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  1. #1
    Dirt Bomb sknhgy's Avatar
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    38 miles on my mtb - ouch

    Just this last week I put new tires - Kenda Kross Plus - new cassette, and new chain on my Trek 820. It really needed them. Last night I took a 12 mile ride around the 'hood to make sure everything was working properly.
    Today, I took a 38 mile ride on the Katy Trail which is flat and topped with crushed stone. I really noticed how much more uncomfortable this bike is for these kinds of rides than my Raleigh hybrid. The Trek has me leaning forward with much more of my weight on the handlebars, and after a couple of hours it got uncomfortable. I can easily do 50+ miles on the Raleigh and feel fine. I usually use the Trek for 10-15 mile rides around home on gravel and some pavement.
    Maybe it was the heat, but I don't think I will repeat that kind of a ride on the Trek soon.

  2. #2
    just keep riding BluesDawg's Avatar
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    So, make it fit. It wasn't made for what you are using it for. But it can be reconfigured with a few adjustments and parts swaps.
    The more you ride your bike, the less your ass will hurt.

  3. #3
    His Brain is Gone! Tom Bombadil's Avatar
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    I have a Trek 820 that I use for an "about the town" bike. I put an adjustable stem and a riser bar on it to bring the handlebar positions up about 3" from stock. Much more comfy now.
    "Too often I would hear men boast of the miles covered that day, rarely of what they had seen." Louis L'Amour

    There are two types of road bikers: bikers who are faster than me, and me. Bruce Cameron - Denver Post

  4. #4
    Small Member maddmaxx's Avatar
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    Too much weight on hands generally means bar too low or saddle/bar reach too long. MTB's are not different from any other bike, and need to be fit to the rider and the task. MTB's also use bar ends to provide alternate hand positions in addition to leverage for climbing.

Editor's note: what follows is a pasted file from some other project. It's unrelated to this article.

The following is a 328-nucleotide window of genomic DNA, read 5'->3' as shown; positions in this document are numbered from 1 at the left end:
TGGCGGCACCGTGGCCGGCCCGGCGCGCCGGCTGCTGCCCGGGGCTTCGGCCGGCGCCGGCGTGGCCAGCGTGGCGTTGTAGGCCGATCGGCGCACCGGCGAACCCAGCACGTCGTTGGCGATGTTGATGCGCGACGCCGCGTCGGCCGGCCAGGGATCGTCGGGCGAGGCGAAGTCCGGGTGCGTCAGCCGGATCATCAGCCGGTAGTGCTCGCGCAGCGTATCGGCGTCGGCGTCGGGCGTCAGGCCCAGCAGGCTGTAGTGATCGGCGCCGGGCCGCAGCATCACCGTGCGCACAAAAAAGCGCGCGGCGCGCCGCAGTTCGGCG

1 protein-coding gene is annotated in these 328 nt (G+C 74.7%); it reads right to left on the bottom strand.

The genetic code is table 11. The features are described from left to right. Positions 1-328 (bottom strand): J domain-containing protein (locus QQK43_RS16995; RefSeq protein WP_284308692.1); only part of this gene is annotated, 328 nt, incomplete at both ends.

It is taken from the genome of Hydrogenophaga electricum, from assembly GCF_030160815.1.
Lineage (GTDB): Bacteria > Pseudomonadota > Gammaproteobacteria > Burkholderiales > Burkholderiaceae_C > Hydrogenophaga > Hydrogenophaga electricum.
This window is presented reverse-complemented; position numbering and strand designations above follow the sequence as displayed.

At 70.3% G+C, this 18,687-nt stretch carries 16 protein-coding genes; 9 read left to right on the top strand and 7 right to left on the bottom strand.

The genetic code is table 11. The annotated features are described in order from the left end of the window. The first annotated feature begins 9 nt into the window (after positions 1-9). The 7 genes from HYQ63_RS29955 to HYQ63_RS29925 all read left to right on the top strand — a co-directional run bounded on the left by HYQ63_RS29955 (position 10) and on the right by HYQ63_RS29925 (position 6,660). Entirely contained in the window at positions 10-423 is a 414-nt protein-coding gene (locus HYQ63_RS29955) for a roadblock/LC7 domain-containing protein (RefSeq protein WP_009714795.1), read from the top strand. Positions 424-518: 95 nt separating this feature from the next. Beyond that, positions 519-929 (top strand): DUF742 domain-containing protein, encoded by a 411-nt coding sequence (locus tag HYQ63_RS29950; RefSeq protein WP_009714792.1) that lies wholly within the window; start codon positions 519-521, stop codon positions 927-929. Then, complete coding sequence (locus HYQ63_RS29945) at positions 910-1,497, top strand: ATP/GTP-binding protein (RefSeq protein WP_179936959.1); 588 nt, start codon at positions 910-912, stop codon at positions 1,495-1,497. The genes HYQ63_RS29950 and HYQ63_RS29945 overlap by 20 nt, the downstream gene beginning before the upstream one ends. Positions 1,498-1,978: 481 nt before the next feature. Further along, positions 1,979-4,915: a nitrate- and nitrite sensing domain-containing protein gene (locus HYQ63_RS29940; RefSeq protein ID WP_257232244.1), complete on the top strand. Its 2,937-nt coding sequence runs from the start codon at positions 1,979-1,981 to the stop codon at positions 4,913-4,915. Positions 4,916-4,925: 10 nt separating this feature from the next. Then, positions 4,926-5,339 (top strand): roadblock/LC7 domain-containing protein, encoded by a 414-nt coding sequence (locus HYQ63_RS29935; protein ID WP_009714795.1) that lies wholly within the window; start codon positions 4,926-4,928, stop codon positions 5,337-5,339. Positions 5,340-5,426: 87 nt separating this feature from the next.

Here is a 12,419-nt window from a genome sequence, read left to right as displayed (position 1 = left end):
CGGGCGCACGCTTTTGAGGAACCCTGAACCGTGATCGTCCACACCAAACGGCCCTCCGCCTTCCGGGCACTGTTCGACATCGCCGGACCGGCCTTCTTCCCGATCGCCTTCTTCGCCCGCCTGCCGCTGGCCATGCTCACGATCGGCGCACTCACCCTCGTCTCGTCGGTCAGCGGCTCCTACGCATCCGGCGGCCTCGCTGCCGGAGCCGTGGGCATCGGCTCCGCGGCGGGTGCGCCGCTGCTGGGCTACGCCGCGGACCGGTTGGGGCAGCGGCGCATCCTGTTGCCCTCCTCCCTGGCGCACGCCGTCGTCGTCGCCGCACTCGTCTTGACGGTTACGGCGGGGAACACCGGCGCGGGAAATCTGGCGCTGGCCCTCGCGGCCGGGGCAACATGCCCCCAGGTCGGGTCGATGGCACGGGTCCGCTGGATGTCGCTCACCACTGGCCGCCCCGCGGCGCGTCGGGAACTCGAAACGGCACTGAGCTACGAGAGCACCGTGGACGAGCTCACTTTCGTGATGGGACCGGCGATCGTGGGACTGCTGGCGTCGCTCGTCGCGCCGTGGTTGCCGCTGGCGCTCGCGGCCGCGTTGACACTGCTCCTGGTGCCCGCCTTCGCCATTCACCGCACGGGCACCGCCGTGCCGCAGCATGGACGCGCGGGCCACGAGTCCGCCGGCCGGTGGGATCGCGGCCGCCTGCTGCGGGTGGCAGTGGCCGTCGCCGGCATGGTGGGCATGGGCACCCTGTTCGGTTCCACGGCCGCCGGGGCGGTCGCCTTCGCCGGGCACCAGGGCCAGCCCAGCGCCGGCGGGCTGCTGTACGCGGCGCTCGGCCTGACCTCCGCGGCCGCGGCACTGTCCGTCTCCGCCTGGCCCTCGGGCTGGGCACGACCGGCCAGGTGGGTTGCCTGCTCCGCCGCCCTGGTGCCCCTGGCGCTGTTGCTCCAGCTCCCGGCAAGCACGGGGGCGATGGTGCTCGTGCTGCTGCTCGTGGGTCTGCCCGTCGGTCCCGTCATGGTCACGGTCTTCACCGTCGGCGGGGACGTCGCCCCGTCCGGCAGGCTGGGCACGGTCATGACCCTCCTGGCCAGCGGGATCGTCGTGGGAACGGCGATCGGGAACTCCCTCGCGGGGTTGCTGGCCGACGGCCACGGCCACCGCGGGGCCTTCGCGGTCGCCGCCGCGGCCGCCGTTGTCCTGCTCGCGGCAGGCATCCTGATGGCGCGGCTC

5. #5
    Time for a change. stapfam's Avatar
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    Had an 820 many years ago and for offroad it was not that good. As a town bike or gentle trails it was fine. So if it did not cut it after only 38 miles- time to get sell it and get a real offroad bike.

    http://www.whytebikes.com/whyte-2007/index.html
    How long was I in the army? Five foot seven.


    Spike Milligan

  6. #6
    Senior Member
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    One inexpensive solution might be to get a stem riser. I bought one from Performance Bicycle for my Balance MTB a decade ago when my then aerobelly interfered with my breathing if I hunched too far over the handlebars. I've lost the aerobelly but still have the MTB.

    By coincidence I was riding my recumbent trike through my neighborhood a few weeks ago when I came across a silver-gray colored Trek 820 propped up against a garbage can along with two cheap kid's bikes. I grabbed the Trek and locked it to a nearby light pole until I could return home and get my car. I spent an hour or two cleaning, lubricating, and adjusting things on it. Everything worked on it and it only needs new tires. It's now in the hands of a kid who had badly outgrown his own bike and could really use a bigger one.

  7. #7
    Dirt Bomb sknhgy's Avatar
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    Stem riser, huh? Sounds like something to look into.

    I don't think the stem on the 820 can be raised, can it?

  8. #8
    His Brain is Gone! Tom Bombadil's Avatar
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    Stem risers are $15-$20, raise the stem by 2.5" - 3"

    Likewise a 3" or 4" riser handlebar will also cost $15-$20.

    Just cross your fingers and hope your cables are long enough.
    "Too often I would hear men boast of the miles covered that day, rarely of what they had seen." Louis L'Amour

    There are two types of road bikers: bikers who are faster than me, and me. Bruce Cameron - Denver Post

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